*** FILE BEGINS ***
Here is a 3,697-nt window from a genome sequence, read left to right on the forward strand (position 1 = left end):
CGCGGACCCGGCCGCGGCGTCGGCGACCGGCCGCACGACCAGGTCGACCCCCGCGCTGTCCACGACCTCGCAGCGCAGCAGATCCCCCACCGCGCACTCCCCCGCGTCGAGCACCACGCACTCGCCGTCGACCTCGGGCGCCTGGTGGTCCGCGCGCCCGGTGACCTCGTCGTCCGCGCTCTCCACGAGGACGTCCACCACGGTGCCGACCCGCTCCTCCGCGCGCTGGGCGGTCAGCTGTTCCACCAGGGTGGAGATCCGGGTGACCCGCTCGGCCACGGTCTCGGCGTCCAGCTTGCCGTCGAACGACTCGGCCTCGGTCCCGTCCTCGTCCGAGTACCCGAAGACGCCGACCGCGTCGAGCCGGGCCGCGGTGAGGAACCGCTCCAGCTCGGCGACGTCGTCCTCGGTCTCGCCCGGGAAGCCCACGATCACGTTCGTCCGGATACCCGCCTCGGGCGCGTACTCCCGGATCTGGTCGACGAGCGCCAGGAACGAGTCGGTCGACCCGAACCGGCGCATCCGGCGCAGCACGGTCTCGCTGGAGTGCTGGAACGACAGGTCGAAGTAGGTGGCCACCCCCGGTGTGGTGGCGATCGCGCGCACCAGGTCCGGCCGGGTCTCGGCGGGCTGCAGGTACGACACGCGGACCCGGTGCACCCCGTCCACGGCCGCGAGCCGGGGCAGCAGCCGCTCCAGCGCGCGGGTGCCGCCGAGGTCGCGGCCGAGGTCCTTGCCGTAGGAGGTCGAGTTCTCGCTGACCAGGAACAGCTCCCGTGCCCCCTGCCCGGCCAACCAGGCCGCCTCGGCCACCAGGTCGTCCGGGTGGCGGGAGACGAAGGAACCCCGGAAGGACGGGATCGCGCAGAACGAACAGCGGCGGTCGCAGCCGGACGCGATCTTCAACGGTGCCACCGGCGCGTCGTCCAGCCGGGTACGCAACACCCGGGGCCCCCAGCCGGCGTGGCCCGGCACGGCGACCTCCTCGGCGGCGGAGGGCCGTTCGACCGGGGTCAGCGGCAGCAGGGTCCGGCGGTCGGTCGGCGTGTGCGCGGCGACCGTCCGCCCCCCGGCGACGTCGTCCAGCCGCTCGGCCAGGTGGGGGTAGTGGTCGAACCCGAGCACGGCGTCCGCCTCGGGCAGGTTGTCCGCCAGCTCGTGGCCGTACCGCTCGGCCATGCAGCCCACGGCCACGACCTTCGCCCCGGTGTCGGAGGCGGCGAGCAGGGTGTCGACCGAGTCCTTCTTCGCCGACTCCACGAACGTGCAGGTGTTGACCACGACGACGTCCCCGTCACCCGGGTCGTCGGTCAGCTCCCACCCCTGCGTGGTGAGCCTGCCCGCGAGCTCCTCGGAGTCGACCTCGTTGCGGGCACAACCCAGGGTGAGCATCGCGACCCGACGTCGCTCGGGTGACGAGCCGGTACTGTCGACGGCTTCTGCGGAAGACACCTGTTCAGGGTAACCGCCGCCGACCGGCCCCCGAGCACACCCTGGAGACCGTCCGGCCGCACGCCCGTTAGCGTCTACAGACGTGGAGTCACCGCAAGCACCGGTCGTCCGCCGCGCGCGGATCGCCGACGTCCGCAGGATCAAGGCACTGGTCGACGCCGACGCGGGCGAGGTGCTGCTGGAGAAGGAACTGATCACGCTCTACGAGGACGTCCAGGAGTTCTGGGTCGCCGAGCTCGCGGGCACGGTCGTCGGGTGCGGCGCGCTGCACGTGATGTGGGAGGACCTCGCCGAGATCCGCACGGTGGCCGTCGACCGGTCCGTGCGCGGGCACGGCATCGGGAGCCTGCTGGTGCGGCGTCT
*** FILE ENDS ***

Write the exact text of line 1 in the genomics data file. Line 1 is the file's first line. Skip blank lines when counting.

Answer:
Here is a 3,697-nt window from a genome sequence, read left to right on the forward strand (position 1 = left end):